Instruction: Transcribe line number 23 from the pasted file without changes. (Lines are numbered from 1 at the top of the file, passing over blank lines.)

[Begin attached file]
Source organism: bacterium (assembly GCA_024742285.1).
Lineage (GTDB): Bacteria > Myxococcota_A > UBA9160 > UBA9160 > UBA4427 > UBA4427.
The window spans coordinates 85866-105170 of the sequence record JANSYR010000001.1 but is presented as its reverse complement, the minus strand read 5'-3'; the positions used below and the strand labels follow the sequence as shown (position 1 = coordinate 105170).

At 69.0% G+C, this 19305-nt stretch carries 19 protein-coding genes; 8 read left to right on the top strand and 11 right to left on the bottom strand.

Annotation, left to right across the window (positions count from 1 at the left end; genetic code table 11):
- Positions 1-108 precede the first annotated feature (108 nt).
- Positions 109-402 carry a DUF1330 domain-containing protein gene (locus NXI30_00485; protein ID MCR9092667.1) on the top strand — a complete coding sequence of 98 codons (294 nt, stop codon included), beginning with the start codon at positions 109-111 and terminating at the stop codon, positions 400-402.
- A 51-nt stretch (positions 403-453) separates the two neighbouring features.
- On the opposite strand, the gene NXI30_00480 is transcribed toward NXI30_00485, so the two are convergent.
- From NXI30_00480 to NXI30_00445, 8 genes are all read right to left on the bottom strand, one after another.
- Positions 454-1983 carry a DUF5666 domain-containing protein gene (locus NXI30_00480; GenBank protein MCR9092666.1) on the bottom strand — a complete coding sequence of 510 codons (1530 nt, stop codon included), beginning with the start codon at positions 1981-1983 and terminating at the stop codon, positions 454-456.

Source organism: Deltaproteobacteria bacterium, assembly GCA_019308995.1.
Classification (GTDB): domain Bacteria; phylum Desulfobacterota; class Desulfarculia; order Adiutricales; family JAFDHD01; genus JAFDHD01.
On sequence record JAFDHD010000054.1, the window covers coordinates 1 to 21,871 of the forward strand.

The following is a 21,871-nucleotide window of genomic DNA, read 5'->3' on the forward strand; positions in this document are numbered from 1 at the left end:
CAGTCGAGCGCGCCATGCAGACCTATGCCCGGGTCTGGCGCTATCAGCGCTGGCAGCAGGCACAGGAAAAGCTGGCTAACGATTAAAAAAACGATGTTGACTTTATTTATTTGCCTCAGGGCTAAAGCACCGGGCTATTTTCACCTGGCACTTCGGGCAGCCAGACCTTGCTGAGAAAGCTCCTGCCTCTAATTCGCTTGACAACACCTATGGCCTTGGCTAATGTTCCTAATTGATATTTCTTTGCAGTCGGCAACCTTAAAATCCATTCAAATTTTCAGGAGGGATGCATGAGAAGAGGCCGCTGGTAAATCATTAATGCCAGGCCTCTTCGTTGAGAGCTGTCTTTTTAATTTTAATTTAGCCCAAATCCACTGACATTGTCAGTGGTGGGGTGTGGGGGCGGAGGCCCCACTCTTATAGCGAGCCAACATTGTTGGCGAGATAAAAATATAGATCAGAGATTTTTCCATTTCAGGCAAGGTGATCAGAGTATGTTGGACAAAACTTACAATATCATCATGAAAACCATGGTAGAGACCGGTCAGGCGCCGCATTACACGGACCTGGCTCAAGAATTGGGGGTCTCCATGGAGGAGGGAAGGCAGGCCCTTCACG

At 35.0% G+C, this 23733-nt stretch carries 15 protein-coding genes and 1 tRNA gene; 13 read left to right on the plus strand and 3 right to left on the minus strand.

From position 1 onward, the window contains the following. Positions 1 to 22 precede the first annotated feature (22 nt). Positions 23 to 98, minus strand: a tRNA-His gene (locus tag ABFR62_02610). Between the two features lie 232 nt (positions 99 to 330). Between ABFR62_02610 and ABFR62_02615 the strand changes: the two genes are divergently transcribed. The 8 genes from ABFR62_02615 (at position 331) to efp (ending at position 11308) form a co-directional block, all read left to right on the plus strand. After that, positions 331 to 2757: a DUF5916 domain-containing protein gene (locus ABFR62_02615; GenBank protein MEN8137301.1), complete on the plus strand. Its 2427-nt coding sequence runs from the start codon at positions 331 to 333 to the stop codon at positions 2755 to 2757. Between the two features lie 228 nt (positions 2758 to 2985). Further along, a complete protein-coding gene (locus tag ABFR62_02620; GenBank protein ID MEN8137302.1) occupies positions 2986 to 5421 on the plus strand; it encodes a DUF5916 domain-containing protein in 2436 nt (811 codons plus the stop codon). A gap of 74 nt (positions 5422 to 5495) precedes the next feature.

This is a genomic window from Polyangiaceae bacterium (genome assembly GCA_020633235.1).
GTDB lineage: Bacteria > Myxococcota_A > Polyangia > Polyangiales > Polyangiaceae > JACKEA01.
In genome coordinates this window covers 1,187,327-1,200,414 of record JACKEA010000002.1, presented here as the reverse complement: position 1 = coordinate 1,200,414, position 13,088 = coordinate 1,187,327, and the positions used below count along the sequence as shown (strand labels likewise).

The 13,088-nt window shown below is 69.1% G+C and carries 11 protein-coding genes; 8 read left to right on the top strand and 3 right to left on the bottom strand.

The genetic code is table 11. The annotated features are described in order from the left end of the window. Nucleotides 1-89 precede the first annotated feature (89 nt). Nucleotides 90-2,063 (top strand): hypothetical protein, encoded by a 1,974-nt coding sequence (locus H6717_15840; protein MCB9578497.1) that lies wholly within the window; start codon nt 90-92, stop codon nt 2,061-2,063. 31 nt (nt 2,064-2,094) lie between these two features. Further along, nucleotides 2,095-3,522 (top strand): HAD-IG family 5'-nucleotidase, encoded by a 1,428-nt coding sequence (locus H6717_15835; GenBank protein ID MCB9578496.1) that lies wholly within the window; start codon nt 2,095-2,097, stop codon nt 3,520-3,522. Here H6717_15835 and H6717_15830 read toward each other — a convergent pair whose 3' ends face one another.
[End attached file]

The genetic code is table 11. The annotated features are described in order from the left end of the window. Nucleotides 1-89 precede the first annotated feature (89 nt). Nucleotides 90-2,063 (top strand): hypothetical protein, encoded by a 1,974-nt coding sequence (locus H6717_15840; protein MCB9578497.1) that lies wholly within the window; start codon nt 90-92, stop codon nt 2,061-2,063. 31 nt (nt 2,064-2,094) lie between these two features. Further along, nucleotides 2,095-3,522 (top strand): HAD-IG family 5'-nucleotidase, encoded by a 1,428-nt coding sequence (locus H6717_15835; GenBank protein ID MCB9578496.1) that lies wholly within the window; start codon nt 2,095-2,097, stop codon nt 3,520-3,522. Here H6717_15835 and H6717_15830 read toward each other — a convergent pair whose 3' ends face one another.